AB 1743 amends the definition of “lobbyist” and “lobbying firm”13 in the Public Reform Act so that it now includes an individual or entity functioning as a “placement agent”, i.e., any person “hired, engaged, or retained by, or serving for the benefit of or on behalf of, an external manager,14 or on behalf of another placement agent, who acts or has acted for compensation as a finder, solicitor, marketer, consultant, broker, or other intermediary in connection with the offer or sale of the securities, assets, or services of an external manager to a state public retirement system in California or an investment vehicle, either directly or indirectly.”15 Under this definition, external placement agents such as broker-dealers and their associated persons, as well as internal employees of an investment adviser who solicits state retirement funds on behalf of the investment adviser, would be classified as lobbyists.

The above definition extends to persons who solicit separate account investments, as well as private equity and other alternative investments. In addition, those who solicit business from “investment vehicles” in which a state public pension plan is the “majority investor” also will be covered — even if the investment vehicle is managed by an external adviser and has other non-public pension plan investors.16

 Exceptions from Definition of “Placement Agent”

The first exception is for employees, officers, directors and members of an investment adviser that spend one-third or more of their time managing the assets of the investment adviser (the “One-Third Exception”).17 The scope of this exception is subject to further interpretation. For instance, it is uncertain whether it is broad enough to cover non-marketing personnel such as an adviser’s general counsel, chief operations officer or chief financial officer, or individuals who contribute to the portfolio management function, such as analysts. The second exception is for employees, officers, or directors of an investment adviser, or of an affiliate of the investment adviser, if the investment adviser (a) is registered with the SEC as an investment adviser or broker-dealer,18 (b) has been selected through a competitive bidding process, and (c) has agreed to a fiduciary standard of care19 (the “Competitive Exception”). We understand that the “competitive bidding process” element of this exceptionarrowly construed to apply only where a formal Request for Proposals (“RFP”) has been issued by the public plan. It is important to note that there is no exception for external marketing agents, such as broker-dealers and their associated persons functioning as placement agents.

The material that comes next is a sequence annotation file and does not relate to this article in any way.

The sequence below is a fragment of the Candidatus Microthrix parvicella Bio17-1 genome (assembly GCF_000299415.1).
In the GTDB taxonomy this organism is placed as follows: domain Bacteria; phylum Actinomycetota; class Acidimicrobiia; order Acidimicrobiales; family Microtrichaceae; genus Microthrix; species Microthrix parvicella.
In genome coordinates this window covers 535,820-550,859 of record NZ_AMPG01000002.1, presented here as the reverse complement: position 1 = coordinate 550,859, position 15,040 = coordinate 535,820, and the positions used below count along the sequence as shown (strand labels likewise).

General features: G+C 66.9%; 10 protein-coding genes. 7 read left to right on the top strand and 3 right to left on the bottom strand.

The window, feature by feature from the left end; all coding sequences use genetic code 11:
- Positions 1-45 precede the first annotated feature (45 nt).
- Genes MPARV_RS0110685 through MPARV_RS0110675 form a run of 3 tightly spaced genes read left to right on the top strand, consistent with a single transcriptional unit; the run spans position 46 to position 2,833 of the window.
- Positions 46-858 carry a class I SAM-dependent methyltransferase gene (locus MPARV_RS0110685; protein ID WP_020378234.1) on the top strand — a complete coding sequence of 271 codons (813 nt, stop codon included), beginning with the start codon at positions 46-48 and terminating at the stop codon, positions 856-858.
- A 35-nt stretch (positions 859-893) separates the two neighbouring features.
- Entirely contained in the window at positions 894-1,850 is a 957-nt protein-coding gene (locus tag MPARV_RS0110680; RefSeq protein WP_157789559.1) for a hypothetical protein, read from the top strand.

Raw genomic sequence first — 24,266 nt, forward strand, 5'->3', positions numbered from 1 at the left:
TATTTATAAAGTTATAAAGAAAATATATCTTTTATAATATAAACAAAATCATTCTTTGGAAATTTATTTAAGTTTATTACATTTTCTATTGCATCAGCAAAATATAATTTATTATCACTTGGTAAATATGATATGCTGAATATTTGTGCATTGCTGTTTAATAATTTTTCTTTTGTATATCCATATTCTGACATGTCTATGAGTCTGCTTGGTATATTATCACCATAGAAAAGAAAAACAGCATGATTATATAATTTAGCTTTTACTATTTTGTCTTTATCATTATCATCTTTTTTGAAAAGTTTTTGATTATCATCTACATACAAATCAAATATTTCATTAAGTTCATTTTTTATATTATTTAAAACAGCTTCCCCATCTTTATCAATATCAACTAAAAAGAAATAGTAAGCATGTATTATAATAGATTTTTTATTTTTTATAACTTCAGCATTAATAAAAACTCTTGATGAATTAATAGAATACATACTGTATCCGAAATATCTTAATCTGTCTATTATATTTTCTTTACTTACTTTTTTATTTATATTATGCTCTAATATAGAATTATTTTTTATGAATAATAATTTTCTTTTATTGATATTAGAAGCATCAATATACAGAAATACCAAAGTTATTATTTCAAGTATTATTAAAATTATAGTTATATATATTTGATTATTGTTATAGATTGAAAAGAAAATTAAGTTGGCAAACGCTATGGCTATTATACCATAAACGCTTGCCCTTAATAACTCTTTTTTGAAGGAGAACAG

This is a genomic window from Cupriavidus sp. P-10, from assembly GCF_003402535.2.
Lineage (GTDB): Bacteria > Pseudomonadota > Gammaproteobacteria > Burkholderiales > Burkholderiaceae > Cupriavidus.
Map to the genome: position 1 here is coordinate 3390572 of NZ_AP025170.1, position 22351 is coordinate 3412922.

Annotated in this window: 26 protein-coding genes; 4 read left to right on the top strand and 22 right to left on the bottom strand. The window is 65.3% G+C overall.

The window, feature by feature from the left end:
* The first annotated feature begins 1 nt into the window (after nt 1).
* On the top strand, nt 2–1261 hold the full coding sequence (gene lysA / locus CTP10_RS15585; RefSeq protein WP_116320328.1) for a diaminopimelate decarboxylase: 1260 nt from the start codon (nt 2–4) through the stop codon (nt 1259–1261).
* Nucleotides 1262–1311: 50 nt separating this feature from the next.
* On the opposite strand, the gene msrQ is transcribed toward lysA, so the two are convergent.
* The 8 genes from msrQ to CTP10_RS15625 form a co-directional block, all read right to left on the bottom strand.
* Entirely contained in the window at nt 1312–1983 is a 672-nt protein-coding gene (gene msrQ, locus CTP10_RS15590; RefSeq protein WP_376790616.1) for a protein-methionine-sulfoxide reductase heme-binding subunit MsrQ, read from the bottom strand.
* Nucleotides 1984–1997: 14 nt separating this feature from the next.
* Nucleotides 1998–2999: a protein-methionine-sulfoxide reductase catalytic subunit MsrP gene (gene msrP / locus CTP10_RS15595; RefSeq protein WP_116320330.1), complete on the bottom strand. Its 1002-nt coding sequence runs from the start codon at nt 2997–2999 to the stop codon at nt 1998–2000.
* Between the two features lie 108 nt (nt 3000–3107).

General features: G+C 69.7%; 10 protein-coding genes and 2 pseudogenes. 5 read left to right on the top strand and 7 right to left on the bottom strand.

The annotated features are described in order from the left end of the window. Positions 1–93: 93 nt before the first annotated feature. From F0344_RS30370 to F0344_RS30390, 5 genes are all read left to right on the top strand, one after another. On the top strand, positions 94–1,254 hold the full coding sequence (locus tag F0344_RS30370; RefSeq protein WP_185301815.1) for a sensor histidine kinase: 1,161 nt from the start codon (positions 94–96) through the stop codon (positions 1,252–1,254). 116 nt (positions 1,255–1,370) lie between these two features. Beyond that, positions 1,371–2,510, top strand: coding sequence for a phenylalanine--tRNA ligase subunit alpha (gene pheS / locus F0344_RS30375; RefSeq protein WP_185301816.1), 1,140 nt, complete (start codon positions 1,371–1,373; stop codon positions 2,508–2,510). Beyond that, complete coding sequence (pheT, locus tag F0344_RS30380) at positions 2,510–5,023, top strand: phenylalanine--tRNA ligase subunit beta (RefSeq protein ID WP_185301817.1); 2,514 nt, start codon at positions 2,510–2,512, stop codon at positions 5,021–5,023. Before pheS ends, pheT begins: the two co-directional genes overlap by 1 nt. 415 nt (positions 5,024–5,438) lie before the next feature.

New Restrictions and Requirements

Individuals and entities who are subject to the Reform Act are prohibited from accepting or agreeing to accept any “contingent compensation,” which is defined as “any payment in any way contingent upon the defeat, enactment, or outcome of any proposed legislative or administrative action” — presumably including the award of a contract to invest state public pension plan assets. In addition, under the Reform Act, such individuals and entities are, among other things:

  • Required to register annually with the secretary of state
  • Required to attend ethics training
  • Required to file quarterly disclosure reports listing all gifts and lobbyist-related payments, and campaign contributions of $100 or more, to state officials or candidates for state office
  • Prohibited from giving gifts in excess of $10 per month to certain public officials
  • Prohibited from making campaign contributions to elected state officials or candidates for elected state office if registered to lobby the related governmental agency

Solicitation of Local Public Pension Plans

Individuals soliciting business from local (e.g., municipal) public pension plans are required to comply with any applicable requirements imposed by the plan’s local government, which may require lobbyist registration and the filing of reports, among other things, and may prohibit contingent compensation.20 The One-Third Exception is also available for investment advisers seeking local public pension plan business; however, the Competitive Exception is not.21


Violations of the above-mentioned provisions can result in civil penalties, and a knowing or willful violation can result in conviction of a misdemeanor punishable by a fine up to $10,000 or three times the amount the lobbyist failed to report properly or unlawfully contributed or paid, whichever is greater. A lobbyist convicted of a misdemeanor is prohibited from acting as lobbyist for four years following the date of conviction, unless otherwise determined by the court.

Reporting by California State Pension Plans

Effective August 1, 2012, CalPERS and CalSTERS will be required to provide to the respective chairpersons of the Assembly Committee on Public Employees, Retirement, and Social Security and the Senate Committee on Public Employment and Retirement reports on the use of placement agents in connection with investments made by those public pension plans. Such reports shall include: “(a) the number of, and descriptions of, investments made by the plan through external managers that may have compensated placement agents in connection with the investments, (b) a description of those external managers based on the size of assets under their control and (c) the annual performance of investments secured through placement agents.”22